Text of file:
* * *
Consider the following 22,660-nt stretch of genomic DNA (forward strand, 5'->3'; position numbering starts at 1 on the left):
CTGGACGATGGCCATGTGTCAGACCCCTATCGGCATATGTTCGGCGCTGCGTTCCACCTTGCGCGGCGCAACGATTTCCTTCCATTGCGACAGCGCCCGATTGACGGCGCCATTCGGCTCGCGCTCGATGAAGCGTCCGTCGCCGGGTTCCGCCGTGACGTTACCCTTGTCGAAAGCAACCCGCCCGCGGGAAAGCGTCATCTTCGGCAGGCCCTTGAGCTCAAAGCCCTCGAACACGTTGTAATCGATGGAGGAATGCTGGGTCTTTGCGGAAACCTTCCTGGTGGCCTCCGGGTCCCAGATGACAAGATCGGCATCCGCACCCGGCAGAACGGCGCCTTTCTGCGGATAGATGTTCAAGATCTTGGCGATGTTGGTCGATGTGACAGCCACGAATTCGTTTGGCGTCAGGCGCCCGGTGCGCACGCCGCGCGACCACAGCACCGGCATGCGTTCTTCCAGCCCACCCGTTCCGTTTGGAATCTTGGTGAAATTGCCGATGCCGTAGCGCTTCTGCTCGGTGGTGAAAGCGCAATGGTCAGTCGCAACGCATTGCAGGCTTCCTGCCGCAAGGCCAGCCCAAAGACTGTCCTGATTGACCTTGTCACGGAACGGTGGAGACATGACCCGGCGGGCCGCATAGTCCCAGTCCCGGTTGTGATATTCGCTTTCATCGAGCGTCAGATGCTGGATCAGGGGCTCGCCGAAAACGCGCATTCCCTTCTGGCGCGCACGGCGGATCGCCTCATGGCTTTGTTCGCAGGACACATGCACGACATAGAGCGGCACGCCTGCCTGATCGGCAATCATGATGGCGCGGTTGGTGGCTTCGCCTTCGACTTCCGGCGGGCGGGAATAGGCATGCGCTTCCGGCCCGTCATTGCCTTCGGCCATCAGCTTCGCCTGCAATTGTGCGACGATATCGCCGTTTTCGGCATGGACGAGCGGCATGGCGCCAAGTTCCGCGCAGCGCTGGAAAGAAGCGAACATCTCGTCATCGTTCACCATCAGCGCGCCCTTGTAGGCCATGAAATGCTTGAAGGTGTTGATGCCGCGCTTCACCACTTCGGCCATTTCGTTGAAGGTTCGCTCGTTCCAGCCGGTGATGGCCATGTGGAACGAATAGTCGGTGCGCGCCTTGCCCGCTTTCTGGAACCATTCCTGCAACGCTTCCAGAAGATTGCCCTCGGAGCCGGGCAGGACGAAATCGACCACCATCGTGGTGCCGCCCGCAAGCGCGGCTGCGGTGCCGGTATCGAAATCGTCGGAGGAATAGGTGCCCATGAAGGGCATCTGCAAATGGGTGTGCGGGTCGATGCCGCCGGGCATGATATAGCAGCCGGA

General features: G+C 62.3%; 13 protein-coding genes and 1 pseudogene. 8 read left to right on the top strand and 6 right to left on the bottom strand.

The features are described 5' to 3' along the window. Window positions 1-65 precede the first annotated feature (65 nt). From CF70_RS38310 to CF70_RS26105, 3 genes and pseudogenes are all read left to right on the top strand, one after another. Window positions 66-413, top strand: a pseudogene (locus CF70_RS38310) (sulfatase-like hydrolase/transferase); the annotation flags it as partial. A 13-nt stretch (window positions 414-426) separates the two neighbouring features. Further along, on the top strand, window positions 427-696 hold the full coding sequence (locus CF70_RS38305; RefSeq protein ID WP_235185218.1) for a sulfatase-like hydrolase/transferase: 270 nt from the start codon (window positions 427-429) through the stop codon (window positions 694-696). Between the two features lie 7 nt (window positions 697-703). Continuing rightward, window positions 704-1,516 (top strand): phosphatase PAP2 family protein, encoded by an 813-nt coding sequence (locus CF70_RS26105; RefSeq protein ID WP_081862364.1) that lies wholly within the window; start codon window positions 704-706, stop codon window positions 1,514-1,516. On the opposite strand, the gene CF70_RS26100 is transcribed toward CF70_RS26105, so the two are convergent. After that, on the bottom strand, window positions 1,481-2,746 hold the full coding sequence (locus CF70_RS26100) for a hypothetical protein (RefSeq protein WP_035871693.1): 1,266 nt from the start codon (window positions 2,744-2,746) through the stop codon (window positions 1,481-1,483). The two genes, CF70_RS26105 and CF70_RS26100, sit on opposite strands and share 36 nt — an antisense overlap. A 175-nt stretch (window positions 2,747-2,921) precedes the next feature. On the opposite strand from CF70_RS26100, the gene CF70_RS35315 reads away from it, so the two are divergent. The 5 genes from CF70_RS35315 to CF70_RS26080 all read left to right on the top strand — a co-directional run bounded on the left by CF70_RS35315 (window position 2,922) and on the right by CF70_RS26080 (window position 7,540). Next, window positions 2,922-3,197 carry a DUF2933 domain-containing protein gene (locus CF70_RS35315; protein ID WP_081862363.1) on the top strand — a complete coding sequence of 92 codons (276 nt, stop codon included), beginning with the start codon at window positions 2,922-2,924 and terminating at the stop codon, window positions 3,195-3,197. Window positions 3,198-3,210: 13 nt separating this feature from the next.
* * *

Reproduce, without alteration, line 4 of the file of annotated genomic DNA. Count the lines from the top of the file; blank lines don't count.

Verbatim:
The features are described 5' to 3' along the window. Window positions 1-65 precede the first annotated feature (65 nt). From CF70_RS38310 to CF70_RS26105, 3 genes and pseudogenes are all read left to right on the top strand, one after another. Window positions 66-413, top strand: a pseudogene (locus CF70_RS38310) (sulfatase-like hydrolase/transferase); the annotation flags it as partial. A 13-nt stretch (window positions 414-426) separates the two neighbouring features. Further along, on the top strand, window positions 427-696 hold the full coding sequence (locus CF70_RS38305; RefSeq protein ID WP_235185218.1) for a sulfatase-like hydrolase/transferase: 270 nt from the start codon (window positions 427-429) through the stop codon (window positions 694-696). Between the two features lie 7 nt (window positions 697-703). Continuing rightward, window positions 704-1,516 (top strand): phosphatase PAP2 family protein, encoded by an 813-nt coding sequence (locus CF70_RS26105; RefSeq protein ID WP_081862364.1) that lies wholly within the window; start codon window positions 704-706, stop codon window positions 1,514-1,516. On the opposite strand, the gene CF70_RS26100 is transcribed toward CF70_RS26105, so the two are convergent. After that, on the bottom strand, window positions 1,481-2,746 hold the full coding sequence (locus CF70_RS26100) for a hypothetical protein (RefSeq protein WP_035871693.1): 1,266 nt from the start codon (window positions 2,744-2,746) through the stop codon (window positions 1,481-1,483). The two genes, CF70_RS26105 and CF70_RS26100, sit on opposite strands and share 36 nt — an antisense overlap. A 175-nt stretch (window positions 2,747-2,921) precedes the next feature. On the opposite strand from CF70_RS26100, the gene CF70_RS35315 reads away from it, so the two are divergent. The 5 genes from CF70_RS35315 to CF70_RS26080 all read left to right on the top strand — a co-directional run bounded on the left by CF70_RS35315 (window position 2,922) and on the right by CF70_RS26080 (window position 7,540). Next, window positions 2,922-3,197 carry a DUF2933 domain-containing protein gene (locus CF70_RS35315; protein ID WP_081862363.1) on the top strand — a complete coding sequence of 92 codons (276 nt, stop codon included), beginning with the start codon at window positions 2,922-2,924 and terminating at the stop codon, window positions 3,195-3,197. Window positions 3,198-3,210: 13 nt separating this feature from the next.